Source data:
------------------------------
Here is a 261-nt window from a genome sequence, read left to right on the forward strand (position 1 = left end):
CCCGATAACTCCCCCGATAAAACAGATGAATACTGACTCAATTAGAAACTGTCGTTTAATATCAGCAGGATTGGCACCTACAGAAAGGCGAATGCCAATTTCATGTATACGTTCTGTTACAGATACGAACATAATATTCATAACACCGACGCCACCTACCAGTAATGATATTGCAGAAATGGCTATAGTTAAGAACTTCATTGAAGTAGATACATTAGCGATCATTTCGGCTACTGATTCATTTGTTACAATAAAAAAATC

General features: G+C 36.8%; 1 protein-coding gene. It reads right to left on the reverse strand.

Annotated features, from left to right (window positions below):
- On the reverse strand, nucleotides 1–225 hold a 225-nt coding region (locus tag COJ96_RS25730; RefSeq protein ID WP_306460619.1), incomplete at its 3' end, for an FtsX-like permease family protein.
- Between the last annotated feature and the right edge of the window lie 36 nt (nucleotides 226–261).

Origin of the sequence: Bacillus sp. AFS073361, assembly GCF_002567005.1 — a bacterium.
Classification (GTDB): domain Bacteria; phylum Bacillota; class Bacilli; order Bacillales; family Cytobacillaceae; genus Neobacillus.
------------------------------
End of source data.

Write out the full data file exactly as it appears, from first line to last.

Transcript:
Here is a 261-nt window from a genome sequence, read left to right on the forward strand (position 1 = left end):
CCCGATAACTCCCCCGATAAAACAGATGAATACTGACTCAATTAGAAACTGTCGTTTAATATCAGCAGGATTGGCACCTACAGAAAGGCGAATGCCAATTTCATGTATACGTTCTGTTACAGATACGAACATAATATTCATAACACCGACGCCACCTACCAGTAATGATATTGCAGAAATGGCTATAGTTAAGAACTTCATTGAAGTAGATACATTAGCGATCATTTCGGCTACTGATTCATTTGTTACAATAAAAAAATC

General features: G+C 36.8%; 1 protein-coding gene. It reads right to left on the reverse strand.

Annotated features, from left to right (window positions below):
- On the reverse strand, nucleotides 1–225 hold a 225-nt coding region (locus tag COJ96_RS25730; RefSeq protein ID WP_306460619.1), incomplete at its 3' end, for an FtsX-like permease family protein.
- Between the last annotated feature and the right edge of the window lie 36 nt (nucleotides 226–261).

Origin of the sequence: Bacillus sp. AFS073361, assembly GCF_002567005.1 — a bacterium.
Classification (GTDB): domain Bacteria; phylum Bacillota; class Bacilli; order Bacillales; family Cytobacillaceae; genus Neobacillus.